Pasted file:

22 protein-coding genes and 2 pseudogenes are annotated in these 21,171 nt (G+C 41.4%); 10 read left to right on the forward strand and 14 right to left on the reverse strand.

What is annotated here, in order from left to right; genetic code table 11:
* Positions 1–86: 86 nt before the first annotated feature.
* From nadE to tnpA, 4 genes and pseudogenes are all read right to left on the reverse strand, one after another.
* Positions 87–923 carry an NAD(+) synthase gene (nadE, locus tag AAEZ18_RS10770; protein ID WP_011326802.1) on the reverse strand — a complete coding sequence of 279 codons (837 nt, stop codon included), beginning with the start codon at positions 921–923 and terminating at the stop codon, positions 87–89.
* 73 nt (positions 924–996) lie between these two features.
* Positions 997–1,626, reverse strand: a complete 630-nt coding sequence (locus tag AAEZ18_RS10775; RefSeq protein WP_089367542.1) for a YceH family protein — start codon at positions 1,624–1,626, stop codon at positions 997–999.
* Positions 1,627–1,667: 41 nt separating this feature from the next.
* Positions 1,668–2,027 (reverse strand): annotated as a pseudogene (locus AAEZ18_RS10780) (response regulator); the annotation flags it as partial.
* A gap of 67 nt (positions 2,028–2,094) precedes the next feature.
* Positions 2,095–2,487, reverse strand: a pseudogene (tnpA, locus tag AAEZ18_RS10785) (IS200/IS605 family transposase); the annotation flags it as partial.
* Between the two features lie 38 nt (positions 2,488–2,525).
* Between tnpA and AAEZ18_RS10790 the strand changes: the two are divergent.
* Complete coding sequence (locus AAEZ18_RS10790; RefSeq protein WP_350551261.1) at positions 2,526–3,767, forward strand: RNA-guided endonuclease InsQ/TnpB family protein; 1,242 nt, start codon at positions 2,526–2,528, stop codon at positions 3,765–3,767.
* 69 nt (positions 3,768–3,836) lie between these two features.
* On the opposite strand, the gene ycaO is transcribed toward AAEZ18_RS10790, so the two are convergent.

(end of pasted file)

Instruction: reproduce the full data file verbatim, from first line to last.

22 protein-coding genes and 2 pseudogenes are annotated in these 21,171 nt (G+C 41.4%); 10 read left to right on the forward strand and 14 right to left on the reverse strand.

What is annotated here, in order from left to right; genetic code table 11:
* Positions 1–86: 86 nt before the first annotated feature.
* From nadE to tnpA, 4 genes and pseudogenes are all read right to left on the reverse strand, one after another.
* Positions 87–923 carry an NAD(+) synthase gene (nadE, locus tag AAEZ18_RS10770; protein ID WP_011326802.1) on the reverse strand — a complete coding sequence of 279 codons (837 nt, stop codon included), beginning with the start codon at positions 921–923 and terminating at the stop codon, positions 87–89.
* 73 nt (positions 924–996) lie between these two features.
* Positions 997–1,626, reverse strand: a complete 630-nt coding sequence (locus tag AAEZ18_RS10775; RefSeq protein WP_089367542.1) for a YceH family protein — start codon at positions 1,624–1,626, stop codon at positions 997–999.
* Positions 1,627–1,667: 41 nt separating this feature from the next.
* Positions 1,668–2,027 (reverse strand): annotated as a pseudogene (locus AAEZ18_RS10780) (response regulator); the annotation flags it as partial.
* A gap of 67 nt (positions 2,028–2,094) precedes the next feature.
* Positions 2,095–2,487, reverse strand: a pseudogene (tnpA, locus tag AAEZ18_RS10785) (IS200/IS605 family transposase); the annotation flags it as partial.
* Between the two features lie 38 nt (positions 2,488–2,525).
* Between tnpA and AAEZ18_RS10790 the strand changes: the two are divergent.
* Complete coding sequence (locus AAEZ18_RS10790; RefSeq protein WP_350551261.1) at positions 2,526–3,767, forward strand: RNA-guided endonuclease InsQ/TnpB family protein; 1,242 nt, start codon at positions 2,526–2,528, stop codon at positions 3,765–3,767.
* 69 nt (positions 3,768–3,836) lie between these two features.
* On the opposite strand, the gene ycaO is transcribed toward AAEZ18_RS10790, so the two are convergent.